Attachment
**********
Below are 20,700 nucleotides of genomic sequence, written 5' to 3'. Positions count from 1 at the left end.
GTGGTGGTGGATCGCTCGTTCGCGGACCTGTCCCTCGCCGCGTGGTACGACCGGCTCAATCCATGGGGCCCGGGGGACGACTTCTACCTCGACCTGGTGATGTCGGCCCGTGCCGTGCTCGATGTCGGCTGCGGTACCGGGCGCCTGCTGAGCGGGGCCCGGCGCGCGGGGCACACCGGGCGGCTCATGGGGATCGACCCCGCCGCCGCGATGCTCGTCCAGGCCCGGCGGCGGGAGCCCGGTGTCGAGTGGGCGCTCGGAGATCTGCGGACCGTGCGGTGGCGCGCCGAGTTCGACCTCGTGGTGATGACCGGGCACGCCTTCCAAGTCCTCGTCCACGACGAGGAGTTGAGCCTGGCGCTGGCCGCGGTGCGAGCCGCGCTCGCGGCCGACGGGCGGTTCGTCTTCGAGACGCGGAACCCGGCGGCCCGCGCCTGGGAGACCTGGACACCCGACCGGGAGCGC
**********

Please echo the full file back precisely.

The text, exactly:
Below are 20,700 nucleotides of genomic sequence, written 5' to 3'. Positions count from 1 at the left end.
GTGGTGGTGGATCGCTCGTTCGCGGACCTGTCCCTCGCCGCGTGGTACGACCGGCTCAATCCATGGGGCCCGGGGGACGACTTCTACCTCGACCTGGTGATGTCGGCCCGTGCCGTGCTCGATGTCGGCTGCGGTACCGGGCGCCTGCTGAGCGGGGCCCGGCGCGCGGGGCACACCGGGCGGCTCATGGGGATCGACCCCGCCGCCGCGATGCTCGTCCAGGCCCGGCGGCGGGAGCCCGGTGTCGAGTGGGCGCTCGGAGATCTGCGGACCGTGCGGTGGCGCGCCGAGTTCGACCTCGTGGTGATGACCGGGCACGCCTTCCAAGTCCTCGTCCACGACGAGGAGTTGAGCCTGGCGCTGGCCGCGGTGCGAGCCGCGCTCGCGGCCGACGGGCGGTTCGTCTTCGAGACGCGGAACCCGGCGGCCCGCGCCTGGGAGACCTGGACACCCGACCGGGAGCGC